By César García Valderrama, President of CNPS-Baja California chapter
Article at CNPS
The CNPS Baja California Chapter shares the biodiversity of the California Floristic Province and the Sonoran Desert that ignores national boundaries. We also share common problems—including habitat loss, urban sprawl, and climate change. Recent proposals for renewable energy projects in Baja California exemplify how these issues are presenting new challenges on both sides of the border.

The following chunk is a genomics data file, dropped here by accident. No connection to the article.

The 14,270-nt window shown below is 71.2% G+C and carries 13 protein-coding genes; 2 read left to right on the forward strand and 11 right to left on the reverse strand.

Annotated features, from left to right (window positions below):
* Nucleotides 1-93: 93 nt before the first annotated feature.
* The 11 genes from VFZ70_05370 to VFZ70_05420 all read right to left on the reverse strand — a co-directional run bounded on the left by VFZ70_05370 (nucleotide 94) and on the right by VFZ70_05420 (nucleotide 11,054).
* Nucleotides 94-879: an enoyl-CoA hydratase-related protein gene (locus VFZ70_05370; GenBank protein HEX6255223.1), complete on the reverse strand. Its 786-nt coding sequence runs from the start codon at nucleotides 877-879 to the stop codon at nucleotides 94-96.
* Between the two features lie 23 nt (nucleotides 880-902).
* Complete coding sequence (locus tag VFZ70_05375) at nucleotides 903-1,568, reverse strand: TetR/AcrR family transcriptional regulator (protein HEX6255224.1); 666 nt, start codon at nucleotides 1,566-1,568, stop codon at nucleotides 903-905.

Renewable energy farms have been placed in natural ecosystems across the world. While positive results have been realized for energy production, environmental conditions and biodiversity have concurrently declined. A few years ago in Baja California a wind farm was developed by Sempra Energy, one of the world’s largest energy companies. The farm currently maintains 40 wind turbines but plans are in the works to build over 1000 more. This growth will impact over 7000 acres of mountain habitat. The project is named Energia Sierra Juarez after the Sierra Juarez Mountains—one of Baja California’s most endearing environments. The region is home to stands of chaparral, oak woodland and some of the last coniferous forests in the state.